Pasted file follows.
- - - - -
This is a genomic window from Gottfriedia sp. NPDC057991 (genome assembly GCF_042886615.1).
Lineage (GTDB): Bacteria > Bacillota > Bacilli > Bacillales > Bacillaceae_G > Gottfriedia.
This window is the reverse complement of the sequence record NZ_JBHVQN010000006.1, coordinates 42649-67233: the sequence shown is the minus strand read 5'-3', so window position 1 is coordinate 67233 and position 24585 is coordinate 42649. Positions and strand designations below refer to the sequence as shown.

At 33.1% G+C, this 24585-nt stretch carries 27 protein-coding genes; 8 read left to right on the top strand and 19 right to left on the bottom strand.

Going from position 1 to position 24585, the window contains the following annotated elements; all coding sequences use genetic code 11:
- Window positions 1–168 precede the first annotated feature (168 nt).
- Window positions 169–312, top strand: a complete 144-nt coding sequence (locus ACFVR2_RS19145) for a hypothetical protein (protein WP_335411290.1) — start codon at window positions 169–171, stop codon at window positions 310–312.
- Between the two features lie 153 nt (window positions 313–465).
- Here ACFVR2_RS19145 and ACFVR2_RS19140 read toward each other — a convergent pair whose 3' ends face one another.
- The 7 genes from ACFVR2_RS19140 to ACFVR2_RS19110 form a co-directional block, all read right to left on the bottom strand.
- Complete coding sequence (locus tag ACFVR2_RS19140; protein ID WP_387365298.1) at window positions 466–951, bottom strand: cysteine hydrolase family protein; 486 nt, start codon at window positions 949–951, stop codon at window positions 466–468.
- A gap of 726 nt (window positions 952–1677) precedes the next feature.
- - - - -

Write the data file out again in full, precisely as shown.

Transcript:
This is a genomic window from Gottfriedia sp. NPDC057991 (genome assembly GCF_042886615.1).
Lineage (GTDB): Bacteria > Bacillota > Bacilli > Bacillales > Bacillaceae_G > Gottfriedia.
This window is the reverse complement of the sequence record NZ_JBHVQN010000006.1, coordinates 42649-67233: the sequence shown is the minus strand read 5'-3', so window position 1 is coordinate 67233 and position 24585 is coordinate 42649. Positions and strand designations below refer to the sequence as shown.

At 33.1% G+C, this 24585-nt stretch carries 27 protein-coding genes; 8 read left to right on the top strand and 19 right to left on the bottom strand.

Going from position 1 to position 24585, the window contains the following annotated elements; all coding sequences use genetic code 11:
- Window positions 1–168 precede the first annotated feature (168 nt).
- Window positions 169–312, top strand: a complete 144-nt coding sequence (locus ACFVR2_RS19145) for a hypothetical protein (protein WP_335411290.1) — start codon at window positions 169–171, stop codon at window positions 310–312.
- Between the two features lie 153 nt (window positions 313–465).
- Here ACFVR2_RS19145 and ACFVR2_RS19140 read toward each other — a convergent pair whose 3' ends face one another.
- The 7 genes from ACFVR2_RS19140 to ACFVR2_RS19110 form a co-directional block, all read right to left on the bottom strand.
- Complete coding sequence (locus tag ACFVR2_RS19140; protein ID WP_387365298.1) at window positions 466–951, bottom strand: cysteine hydrolase family protein; 486 nt, start codon at window positions 949–951, stop codon at window positions 466–468.
- A gap of 726 nt (window positions 952–1677) precedes the next feature.